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How to make the kinds of documentaries that will be sold to Netflix, Amazon, Hulu, Vice, Apple, or HBO

How to make the kinds of documentaries that will be sold to Netflix, Amazon, Hulu, Vice, Apple, or HBO

This week, Variety reported that Netflix said it will raise $1.6 billion in debt to fund additional content in 2018. This means that Netflix is now projected to spend $7 to $8 billion on content next year. And with a half dozen other major competitors out there, this should be music to the ears of content creators. However, when we are looking at documentary financing, things aren't all roses for non-fiction filmmakers, especially novice ones.

First, of the $8 billion Netflix will spend on content, one can assume that no more than 3%, or $24 million, of this budget will be spent on documentaries. Yes, other non-fiction content might be highly paid, like Chris Rock's $40m comedy specials, but documentary doesn't work like this. Additionally, other than The 13th, created by an outstanding director with a strong track record, Netflix isn't funding documentary projects from start to finish. It is, inherently more risk appetite than Netflix (or other large companies, other than HBO) are willing to take on. 

Thus far, Netflix has paid $5 million for one documentary, Icarus. And they have paid around $2 million for several more. But again, these are all outliers, films that are in the top 0.1% for sales of documentary films made. You can look at the themes of these films to understand what Netflix wants: Crime (Amanda Knox, Making a Murderer), Sports (Icarus), Justice (Joshua: Teenager vs. Superpower).

And Netflix isn't alone: Amazon paid north of $2 million for City of Ghosts (about the relevant issue of the Syrian war) at Sundance last January. Ostensibly they will have paid this much for a few more films during this year, too. 

These stats beg the question, what kinds of films are you making that have the potential to be purchased for big bucks? 

Making films that can be purchased by big companies is the major goal of OBSERVATORY. That isn't to say we don't appreciate artsy films, but they have to be commercial for us to be interested. Amanda Knox, EuroTrump, and Freedom For The Wolf are all shot beautifully. But they also are stories that resonate with millions of people on a commercial level. 

Thus, if you want to make films that are bought by large companies, you need something special: access to a person who has never given access to anyone else, knowledge of a place that nobody else has, an incredible story that only you know about that should be on the front pages. You also need to be relevant. If your story was important when you started your project, but it doesn't really matter today, you're crap out of luck.

The films that are purchased by large companies do have many similarities: they feature bold and interesting characters, are shot well, and highlight some level of controversy. You learn this in screenwriting 101: controversy sells, so don't think you can make a film without this that anyone will be interested in. What you will also realize is every team that has sold a project to a major company has someone on it who knows how to sell.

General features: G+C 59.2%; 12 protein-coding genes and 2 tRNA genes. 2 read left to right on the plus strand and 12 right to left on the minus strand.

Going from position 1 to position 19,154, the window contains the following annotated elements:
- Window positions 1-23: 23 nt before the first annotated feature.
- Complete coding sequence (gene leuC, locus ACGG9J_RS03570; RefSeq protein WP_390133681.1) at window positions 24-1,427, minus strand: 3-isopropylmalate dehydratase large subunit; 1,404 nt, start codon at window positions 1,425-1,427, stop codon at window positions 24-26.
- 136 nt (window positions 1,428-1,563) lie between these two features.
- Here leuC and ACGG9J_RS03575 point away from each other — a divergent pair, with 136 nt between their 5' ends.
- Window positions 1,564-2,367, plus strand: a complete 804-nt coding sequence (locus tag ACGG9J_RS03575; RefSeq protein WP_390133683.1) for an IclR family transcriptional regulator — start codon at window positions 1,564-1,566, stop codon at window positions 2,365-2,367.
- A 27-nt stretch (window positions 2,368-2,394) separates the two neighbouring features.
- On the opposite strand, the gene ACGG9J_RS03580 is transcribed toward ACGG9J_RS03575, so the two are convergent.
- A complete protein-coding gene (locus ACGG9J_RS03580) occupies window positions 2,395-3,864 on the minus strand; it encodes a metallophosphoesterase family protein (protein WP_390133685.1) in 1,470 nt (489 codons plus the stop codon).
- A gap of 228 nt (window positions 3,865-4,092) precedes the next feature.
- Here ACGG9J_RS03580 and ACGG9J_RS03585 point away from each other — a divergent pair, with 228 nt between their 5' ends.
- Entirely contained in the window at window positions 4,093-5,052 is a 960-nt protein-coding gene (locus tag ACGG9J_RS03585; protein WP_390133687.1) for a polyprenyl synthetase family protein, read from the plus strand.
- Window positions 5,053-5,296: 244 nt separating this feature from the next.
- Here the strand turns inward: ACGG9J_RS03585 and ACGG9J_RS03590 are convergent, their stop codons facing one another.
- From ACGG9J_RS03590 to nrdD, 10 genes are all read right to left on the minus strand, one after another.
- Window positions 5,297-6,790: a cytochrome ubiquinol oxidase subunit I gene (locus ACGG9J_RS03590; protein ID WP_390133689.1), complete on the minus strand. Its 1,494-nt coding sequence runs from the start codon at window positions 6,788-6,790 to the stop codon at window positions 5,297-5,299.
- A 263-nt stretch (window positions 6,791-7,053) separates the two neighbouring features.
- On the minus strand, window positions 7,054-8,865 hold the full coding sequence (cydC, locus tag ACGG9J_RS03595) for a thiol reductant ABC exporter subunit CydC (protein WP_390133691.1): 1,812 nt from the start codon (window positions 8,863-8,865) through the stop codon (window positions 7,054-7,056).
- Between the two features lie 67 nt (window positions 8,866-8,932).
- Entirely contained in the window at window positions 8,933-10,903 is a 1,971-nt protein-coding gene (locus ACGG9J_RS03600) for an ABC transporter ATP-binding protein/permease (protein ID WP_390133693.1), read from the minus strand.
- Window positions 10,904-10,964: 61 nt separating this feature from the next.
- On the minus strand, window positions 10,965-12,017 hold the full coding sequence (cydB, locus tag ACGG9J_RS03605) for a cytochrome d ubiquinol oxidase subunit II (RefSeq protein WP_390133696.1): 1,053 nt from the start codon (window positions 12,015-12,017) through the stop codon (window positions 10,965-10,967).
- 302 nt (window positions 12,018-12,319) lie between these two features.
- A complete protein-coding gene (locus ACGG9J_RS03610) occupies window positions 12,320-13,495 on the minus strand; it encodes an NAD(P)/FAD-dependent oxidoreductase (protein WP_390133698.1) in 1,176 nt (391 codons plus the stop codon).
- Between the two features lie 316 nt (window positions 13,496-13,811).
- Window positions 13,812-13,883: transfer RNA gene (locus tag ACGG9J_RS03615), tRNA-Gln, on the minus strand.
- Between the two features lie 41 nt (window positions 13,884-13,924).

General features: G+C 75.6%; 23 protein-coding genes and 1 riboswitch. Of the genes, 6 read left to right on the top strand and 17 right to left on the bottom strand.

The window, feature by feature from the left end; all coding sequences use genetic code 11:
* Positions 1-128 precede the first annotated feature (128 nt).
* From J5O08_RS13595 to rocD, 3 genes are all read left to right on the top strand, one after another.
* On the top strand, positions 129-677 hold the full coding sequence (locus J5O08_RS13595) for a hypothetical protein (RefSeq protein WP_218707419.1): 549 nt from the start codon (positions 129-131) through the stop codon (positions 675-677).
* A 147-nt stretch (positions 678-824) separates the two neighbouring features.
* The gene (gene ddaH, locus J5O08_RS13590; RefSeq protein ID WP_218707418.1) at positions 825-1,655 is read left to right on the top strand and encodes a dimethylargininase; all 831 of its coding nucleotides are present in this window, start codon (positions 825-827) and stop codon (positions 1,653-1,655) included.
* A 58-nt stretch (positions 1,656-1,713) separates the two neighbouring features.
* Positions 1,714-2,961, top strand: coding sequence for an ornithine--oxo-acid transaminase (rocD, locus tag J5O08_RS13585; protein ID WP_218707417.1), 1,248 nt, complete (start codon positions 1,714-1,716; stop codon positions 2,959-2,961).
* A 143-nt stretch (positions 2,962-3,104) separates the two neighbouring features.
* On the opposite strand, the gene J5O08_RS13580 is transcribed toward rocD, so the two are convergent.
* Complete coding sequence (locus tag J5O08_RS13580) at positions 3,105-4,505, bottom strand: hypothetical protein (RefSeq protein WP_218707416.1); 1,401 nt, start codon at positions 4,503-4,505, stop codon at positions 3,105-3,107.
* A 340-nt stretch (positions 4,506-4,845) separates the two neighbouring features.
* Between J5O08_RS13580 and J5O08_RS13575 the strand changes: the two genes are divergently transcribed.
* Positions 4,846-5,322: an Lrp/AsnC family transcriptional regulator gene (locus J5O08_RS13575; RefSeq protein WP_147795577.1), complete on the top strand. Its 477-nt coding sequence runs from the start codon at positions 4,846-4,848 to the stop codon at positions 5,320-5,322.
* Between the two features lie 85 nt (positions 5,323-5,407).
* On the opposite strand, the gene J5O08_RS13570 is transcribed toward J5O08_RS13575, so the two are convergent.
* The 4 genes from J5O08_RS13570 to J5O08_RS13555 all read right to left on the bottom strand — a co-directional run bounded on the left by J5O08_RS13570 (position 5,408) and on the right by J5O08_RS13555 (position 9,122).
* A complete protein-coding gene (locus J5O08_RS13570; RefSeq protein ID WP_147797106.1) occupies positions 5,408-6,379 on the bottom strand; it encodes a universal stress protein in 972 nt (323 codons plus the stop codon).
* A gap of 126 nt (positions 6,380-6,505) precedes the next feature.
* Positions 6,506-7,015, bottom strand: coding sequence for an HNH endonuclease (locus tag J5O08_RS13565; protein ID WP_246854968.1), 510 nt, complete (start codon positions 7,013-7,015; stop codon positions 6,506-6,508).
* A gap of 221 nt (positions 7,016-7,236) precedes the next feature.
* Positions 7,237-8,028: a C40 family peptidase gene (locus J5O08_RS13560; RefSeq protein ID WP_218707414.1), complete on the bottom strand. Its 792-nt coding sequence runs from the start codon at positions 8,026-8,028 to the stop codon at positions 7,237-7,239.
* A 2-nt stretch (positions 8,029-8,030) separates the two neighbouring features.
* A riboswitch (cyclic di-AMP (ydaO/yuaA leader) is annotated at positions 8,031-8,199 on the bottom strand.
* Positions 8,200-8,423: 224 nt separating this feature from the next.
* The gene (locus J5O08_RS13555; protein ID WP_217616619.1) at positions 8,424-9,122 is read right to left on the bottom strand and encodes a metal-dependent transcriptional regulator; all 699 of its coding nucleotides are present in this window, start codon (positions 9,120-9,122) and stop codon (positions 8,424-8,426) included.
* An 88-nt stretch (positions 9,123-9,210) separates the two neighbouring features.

More on this in future Observations.

 

3 Ways You Can Increase The Value of Your Issue Documentary

3 Ways You Can Increase The Value of Your Issue Documentary

There are many documentary genres that are worth discussing: true crime, music, political, and family melodrama to name a few, but today I'd like to put the focus on the "issue documentary." 

If you haven't seen the Netflix Original "The 13th" yet, you must do so immediately, for two reasons: 1. It is a fantastic film. 2. It is what I will refer to as the quintessential "issue documentary" of the 2010s.  The issue in this film is the 13th Amendment of the United States Constitution that freed the slaves but also created a plethora of systems from Jim Crow to lynchings to mass incarceration that have made life a living hell for millions of black Americans. The filmmaker, Ava DuVernay, takes a harsh stand against injustices by the American government, putting numerous policies under the microscope. For this, The 13th won the 2017 Emmy Award for Best Documentary. (I'm proud to have lost to this fine film!) 

Al Gore's 2006 "An Inconvenient Truth" and his 2017 follow-up "An Inconvenient Sequel" are two further examples of issue documentaries that have attracted large audiences and potentially earned profits for their producers: The first film was made for $1 million and earned $50 million at the box office. The second was also made for $1 million and earned $4.5 million at the box office. (The reason I say potentially earned profits for the producers is there's no way to determine the marketing budget for these films, as they may or may not come out of the listed production budgets.) 

Many documentary ideas I hear about are issue documentaries. But here's the big difference between Al Gore's issue documentaries and yours: You weren't Vice President of the United States and don't have millions of dollars from Participant Media's marketing department behind you. Furthermore, you aren't Ava DuVernay and don't have a Best Director Prize from Sundance, a Golden Globe nomination, or the power of Netflix's powerful marketing and public relations departments behind you. This is a harsh reality, but let it sink in for a second, because it is true.

No film is going to be an indie smashing success without millions of dollars of marketing behind it. Of course there are studio films that spend the GDP of small countries on marketing and still flop, but in the indie world, you'll likely only get a mega marketing budget if you're film is awesome.This said, there are many things you can do togreatly increase the value of your indie issue documentary